- PayPal Slush Fund Upgrades
TCR: Pretty good for saving a few blog subscription bucks and then secretly buying Ceramic Speed BB and jockey wheels without being caught or having to do “equivalent purchase” restitution in the form of nice restaurants or new granny underwear.
Super Six: Very poor PayPal application due to generally low balance in account. Unable to effectively hide major wheel purchases, resulting in borrowing from friends and promises to pay Jon D. for the new wheels next October.
- 100% Carbon Full Carbon Composition
TCR: Drop-outs were not full carbon, so completely worthless POS frame and I’d never own another one. Thinking about class action.
Super Six: Full carbon 100% carbon everywhere, including full carbon drop-outs, carbon bolts, and carbon bar tape that is 100% carbon. Buy the bike for this reason alone.
- Peloton Envy
TCR: No longer the shit because, fad.
Super Six: The new hot chick/sexy guy everyone wants to be around.
- Shoe Rack Leanbility
TCR: Leaned pretty solidly against the shoe rack in our apartment without upsetting the clogs and ratty sneakers.
Super Six: Seems to take up less space, probably due to higher carbon content.
- Performance Tool Requirements
TCR: Could pretty much fix anything with Old No. 72.
Super Six: Requires torque wrench and a new set of tools that I won’t be able to use, to go with the other ones I used to use until Smasher made them all pretty and put them in a box where they’ve been for the last fucking month because when I was younger I didn’t care if they were trashed but now I’m older and know the value of money and a clean tool (you read that right) and I’m afraid to touch them. However, Smasher did send me some purchase options, a $350 Snap-Off torque wrench set or a $40 Spin Doctor torque wrench set that was just as good, so I went with the more expensive one that I’d never use. “I like your style,” he said.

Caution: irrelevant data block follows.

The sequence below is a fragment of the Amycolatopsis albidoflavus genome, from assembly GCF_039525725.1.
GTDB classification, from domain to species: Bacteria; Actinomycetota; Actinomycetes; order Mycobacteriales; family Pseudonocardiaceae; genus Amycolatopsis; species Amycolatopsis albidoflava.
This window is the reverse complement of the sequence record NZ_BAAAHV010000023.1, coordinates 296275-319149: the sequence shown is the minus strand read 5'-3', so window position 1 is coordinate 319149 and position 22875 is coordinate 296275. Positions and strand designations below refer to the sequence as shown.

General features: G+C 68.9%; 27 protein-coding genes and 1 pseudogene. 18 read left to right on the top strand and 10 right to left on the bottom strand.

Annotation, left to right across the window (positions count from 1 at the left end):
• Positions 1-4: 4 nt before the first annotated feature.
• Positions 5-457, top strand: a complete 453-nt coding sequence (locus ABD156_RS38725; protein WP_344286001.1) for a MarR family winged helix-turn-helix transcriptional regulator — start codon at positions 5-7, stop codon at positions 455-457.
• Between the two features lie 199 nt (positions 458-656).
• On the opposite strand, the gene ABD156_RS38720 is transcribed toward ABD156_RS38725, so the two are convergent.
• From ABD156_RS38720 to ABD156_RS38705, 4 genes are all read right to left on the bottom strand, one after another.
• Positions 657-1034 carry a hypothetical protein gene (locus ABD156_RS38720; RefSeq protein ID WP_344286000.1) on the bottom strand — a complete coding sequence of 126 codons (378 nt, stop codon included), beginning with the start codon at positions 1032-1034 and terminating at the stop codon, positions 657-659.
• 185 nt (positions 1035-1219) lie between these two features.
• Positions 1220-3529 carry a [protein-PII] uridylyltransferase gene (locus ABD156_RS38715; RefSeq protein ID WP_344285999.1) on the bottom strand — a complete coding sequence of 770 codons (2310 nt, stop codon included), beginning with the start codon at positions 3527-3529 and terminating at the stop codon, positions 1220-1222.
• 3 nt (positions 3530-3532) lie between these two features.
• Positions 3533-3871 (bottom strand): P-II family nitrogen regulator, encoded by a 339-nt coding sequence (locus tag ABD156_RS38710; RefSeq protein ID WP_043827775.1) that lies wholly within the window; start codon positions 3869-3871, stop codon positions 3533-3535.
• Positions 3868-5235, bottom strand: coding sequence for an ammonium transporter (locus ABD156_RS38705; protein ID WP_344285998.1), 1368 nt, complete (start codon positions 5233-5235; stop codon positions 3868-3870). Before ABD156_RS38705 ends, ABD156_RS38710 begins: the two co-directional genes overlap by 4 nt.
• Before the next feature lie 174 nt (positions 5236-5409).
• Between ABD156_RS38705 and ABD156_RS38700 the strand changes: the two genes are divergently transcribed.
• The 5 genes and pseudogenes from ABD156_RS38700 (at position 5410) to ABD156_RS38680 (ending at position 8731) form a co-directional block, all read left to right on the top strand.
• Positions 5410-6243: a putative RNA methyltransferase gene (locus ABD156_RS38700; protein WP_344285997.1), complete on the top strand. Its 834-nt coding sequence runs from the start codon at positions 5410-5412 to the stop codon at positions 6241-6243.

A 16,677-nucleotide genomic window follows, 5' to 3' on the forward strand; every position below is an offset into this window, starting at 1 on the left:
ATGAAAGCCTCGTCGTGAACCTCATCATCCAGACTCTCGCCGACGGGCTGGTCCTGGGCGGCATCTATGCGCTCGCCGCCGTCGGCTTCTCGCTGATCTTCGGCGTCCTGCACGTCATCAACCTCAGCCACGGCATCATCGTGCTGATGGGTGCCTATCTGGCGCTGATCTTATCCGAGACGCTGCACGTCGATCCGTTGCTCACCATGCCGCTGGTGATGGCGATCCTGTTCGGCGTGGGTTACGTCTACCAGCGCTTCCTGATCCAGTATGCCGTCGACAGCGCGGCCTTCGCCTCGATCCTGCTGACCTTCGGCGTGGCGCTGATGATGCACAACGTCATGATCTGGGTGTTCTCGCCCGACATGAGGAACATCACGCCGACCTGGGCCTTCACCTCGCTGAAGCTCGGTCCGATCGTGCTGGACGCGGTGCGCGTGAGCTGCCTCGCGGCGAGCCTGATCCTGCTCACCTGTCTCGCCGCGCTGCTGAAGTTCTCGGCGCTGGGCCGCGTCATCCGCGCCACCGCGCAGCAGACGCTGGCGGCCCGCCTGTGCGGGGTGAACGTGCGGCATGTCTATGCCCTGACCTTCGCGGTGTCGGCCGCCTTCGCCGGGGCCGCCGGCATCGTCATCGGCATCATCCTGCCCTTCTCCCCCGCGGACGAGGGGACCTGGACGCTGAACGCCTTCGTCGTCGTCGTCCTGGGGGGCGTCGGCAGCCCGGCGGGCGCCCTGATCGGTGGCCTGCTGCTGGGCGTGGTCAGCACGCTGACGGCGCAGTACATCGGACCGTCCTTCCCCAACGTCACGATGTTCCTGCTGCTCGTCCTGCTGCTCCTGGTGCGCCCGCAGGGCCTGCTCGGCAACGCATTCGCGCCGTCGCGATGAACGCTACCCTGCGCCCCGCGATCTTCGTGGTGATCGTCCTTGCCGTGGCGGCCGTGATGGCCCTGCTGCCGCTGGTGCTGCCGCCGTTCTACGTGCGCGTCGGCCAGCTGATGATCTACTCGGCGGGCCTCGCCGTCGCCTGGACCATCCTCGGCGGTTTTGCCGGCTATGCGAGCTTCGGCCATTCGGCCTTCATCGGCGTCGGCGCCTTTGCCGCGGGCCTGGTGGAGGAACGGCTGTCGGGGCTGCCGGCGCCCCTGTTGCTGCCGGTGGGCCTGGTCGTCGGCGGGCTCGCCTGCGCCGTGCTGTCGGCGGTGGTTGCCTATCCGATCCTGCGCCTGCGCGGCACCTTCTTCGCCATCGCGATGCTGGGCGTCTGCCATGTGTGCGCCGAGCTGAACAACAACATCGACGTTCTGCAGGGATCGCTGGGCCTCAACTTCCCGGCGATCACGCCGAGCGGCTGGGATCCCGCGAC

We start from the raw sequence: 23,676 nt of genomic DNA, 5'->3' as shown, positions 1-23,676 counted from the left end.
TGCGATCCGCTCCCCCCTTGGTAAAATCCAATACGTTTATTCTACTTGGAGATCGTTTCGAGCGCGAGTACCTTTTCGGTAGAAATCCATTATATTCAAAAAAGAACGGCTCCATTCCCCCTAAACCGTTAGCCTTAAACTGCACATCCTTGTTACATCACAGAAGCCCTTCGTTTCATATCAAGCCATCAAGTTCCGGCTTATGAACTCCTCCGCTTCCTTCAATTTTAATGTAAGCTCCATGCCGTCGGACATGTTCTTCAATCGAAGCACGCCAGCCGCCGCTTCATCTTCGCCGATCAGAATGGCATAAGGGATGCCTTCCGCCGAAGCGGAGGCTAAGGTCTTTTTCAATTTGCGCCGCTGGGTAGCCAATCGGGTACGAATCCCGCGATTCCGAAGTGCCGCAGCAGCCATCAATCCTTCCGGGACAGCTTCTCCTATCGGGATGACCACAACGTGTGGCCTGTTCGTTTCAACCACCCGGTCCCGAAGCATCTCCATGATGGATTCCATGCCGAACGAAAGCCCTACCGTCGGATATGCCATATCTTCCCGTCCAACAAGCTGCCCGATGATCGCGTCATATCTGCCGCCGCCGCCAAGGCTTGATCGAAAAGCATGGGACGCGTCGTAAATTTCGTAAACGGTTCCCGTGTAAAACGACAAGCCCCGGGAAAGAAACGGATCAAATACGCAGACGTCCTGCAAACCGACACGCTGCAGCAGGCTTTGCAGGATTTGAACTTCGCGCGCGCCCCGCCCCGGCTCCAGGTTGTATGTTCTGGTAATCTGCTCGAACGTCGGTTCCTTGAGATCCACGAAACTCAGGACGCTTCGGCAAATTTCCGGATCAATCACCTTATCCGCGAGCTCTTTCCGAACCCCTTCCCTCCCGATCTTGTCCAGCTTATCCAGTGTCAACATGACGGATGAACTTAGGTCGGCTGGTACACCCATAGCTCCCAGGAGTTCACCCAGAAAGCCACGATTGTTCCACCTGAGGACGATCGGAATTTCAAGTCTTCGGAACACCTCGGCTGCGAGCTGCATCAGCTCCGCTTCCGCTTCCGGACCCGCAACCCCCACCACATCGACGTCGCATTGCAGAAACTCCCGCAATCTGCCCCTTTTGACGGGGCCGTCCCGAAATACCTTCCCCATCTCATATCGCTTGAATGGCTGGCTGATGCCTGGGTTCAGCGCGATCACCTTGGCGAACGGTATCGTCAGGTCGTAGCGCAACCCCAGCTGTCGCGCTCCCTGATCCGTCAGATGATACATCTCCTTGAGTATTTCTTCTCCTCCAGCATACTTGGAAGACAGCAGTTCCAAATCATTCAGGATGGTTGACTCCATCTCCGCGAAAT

- Wind Chatter Aerodynamics
TCR: Did a good job of muting unwanted spousal criticism because it came with Team SPY and she was distracted by the awesome kits.
Super Six: Terrible at breaking the wind resistance of angry Mrs. WM, whose tirades about that $25 Starbucks card and the Holy Jesus Loving Wife card are going to be a feature of the family landscape for a while.
TCR: Too heavy to effectively scamper away up hills avoiding family troubles, life problems, and penury.
Super Six: Spry, quick as a gazelle, offers endless hours of escapism.
- Kit Integration
TCR: Went pretty well with the SPY-Giant-Ride color scheme, which improved yearly.
Super Six: Same black-and-white pattern as TCR, but glossy black and goes great with Team Lizard Collector’s 2015 classic black kit. May not work as well with the 2015 Calvin and Hobbes design, but the jury hasn’t hung itself yet.
TCR: Best bike I’d ever ridden.
Super Six: Best bike I’ve ever ridden.